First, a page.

Italian architect Renzo Piano translated the 2.5 acre roof-space of the California Academy Of Sciences Museum into an exhibition in itself. From afar, the roof resembles the San Francisco hills, hiding this unusual garden from the unknowing eye. The ‘living roof’ aims to be a sustainable source of energy for the building. The foliage forms excellent insulation, which lessens the need to install heating or cooling systems for the numerous guests visiting the museum daily, four seasons per year. The garden captures excess storm water while transforming carbon dioxide into oxygen. Additionally, the roof forms an outdoor and interactive classroom for visiting school children. Within this unusual educational space, the students can examine the wildlife and plants. They can also check out aspects of the museum such as the weather stations recording data from the surrounding climate.
Meaning ‘the pools’, Las Pozas, created by English poet and surrealist art patron Edward James, is a garden containing natural waterfalls and pools, as well as Surrealist concrete sculptures. Some of the sculptures even include hidden rooms and staircases which lead nowhere. Created in a subtropical rainforest in the Mexican mountains — 2000 feet above sea level —, Las Pozas can be difficult to find. After James’ death in 1984, the once-cultivated plants, thriving wildlife, and architecturally pristine sculptures were overrun by nature. Today, with renewed attention, the plants have been sufficiently tamed so that dedicated surrealist fans can continue their annual pilgrimage to Las Pozas, which is hidden beneath jungle foliage.
Many magical childhood fables actually stemmed from The Lost Gardens Of Heligan, situated in Cornwall, England. Having been neglected during World War I, it was only in 1992, approximately 400 years after the gardens’ inception, that dedicated workers diligently restored the gardens to their former glory. Once spanning one thousand acres, visitors can still explore 200 acres of these ‘lost gardens’. It is easy for people to not only become lost geographically but also become lost in their imaginations, inspired by the magical gardens. From the exotic jungle, which encompasses bamboo tunnels and a boardwalk suspended above banana plantations, to wildlife making its home within the natural beauty, these gardens have it all. The most famous element is the group of stone structures. This includes the Giant’s Head, the Mud Maid, and the Grey Lady. These sculptures, emerging from the woodland floor and shrouded by leaves, look as though they are waiting to be rediscovered by the numerous young explorers running about this artistic playground.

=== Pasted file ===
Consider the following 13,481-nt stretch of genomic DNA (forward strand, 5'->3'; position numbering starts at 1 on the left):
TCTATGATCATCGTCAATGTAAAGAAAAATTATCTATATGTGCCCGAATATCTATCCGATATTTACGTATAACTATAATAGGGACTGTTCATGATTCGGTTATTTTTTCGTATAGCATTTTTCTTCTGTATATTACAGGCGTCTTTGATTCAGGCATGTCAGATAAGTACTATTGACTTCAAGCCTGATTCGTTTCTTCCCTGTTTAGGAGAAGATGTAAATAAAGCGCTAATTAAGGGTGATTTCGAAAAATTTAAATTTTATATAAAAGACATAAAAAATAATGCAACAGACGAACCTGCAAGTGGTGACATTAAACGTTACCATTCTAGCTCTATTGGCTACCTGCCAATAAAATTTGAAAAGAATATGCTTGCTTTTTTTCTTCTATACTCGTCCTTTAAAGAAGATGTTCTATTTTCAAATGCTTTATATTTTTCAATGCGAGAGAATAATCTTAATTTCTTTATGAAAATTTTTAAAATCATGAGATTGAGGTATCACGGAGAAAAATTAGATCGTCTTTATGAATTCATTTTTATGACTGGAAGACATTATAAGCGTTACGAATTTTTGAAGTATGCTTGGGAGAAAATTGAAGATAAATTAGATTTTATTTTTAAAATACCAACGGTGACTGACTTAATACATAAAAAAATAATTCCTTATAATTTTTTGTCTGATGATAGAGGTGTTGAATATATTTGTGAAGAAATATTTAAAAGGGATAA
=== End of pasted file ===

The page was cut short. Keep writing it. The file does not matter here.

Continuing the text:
The discovery and study of The Ancient City Of Sigiriya in Sri Lanka has illuminated urban planning from the era of King Kasyapa’s reign, 477-495 CE, to archaeologists. Among the most important aspects of these ruins are the oldest landscaped gardens in the world. The gardens of the palace of King Kasyapa were divided into three: the water gardens, cave and boulder gardens, and terraced gardens. This discovery has allowed archaeologists to develop their knowledge about the history of landscape gardening. With the gardens’ former glory partially concealed from view in the present day, it is unlikely that anyone will ever fully understand, visualise, and recreate the way these gardens existed in the ancient world.
Compared to most botanical gardens around the globe, Norway’s Arctic-Alpine Botanic Garden is much smaller, covering only two hectares of land and employing three permanent staff members. Situated in Tromsø, it is the most northern botanical garden in the world and hidden by a thick blanket of snow for the larger part of the year. Dominated by large rocks to mimic the Arctic mountains, one side of the Arctic-Alpine Garden houses plants which naturally grow in snowy climates. Meanwhile, the other contains plants from warmer places such as Africa and Chile. Flora ranges from Greek cushion flowers to the cold blue Tibetan poppy found in the Himalayas. Visit the garden from June through August to discover its extraordinary secrets, budding beneath the icy-cold snow.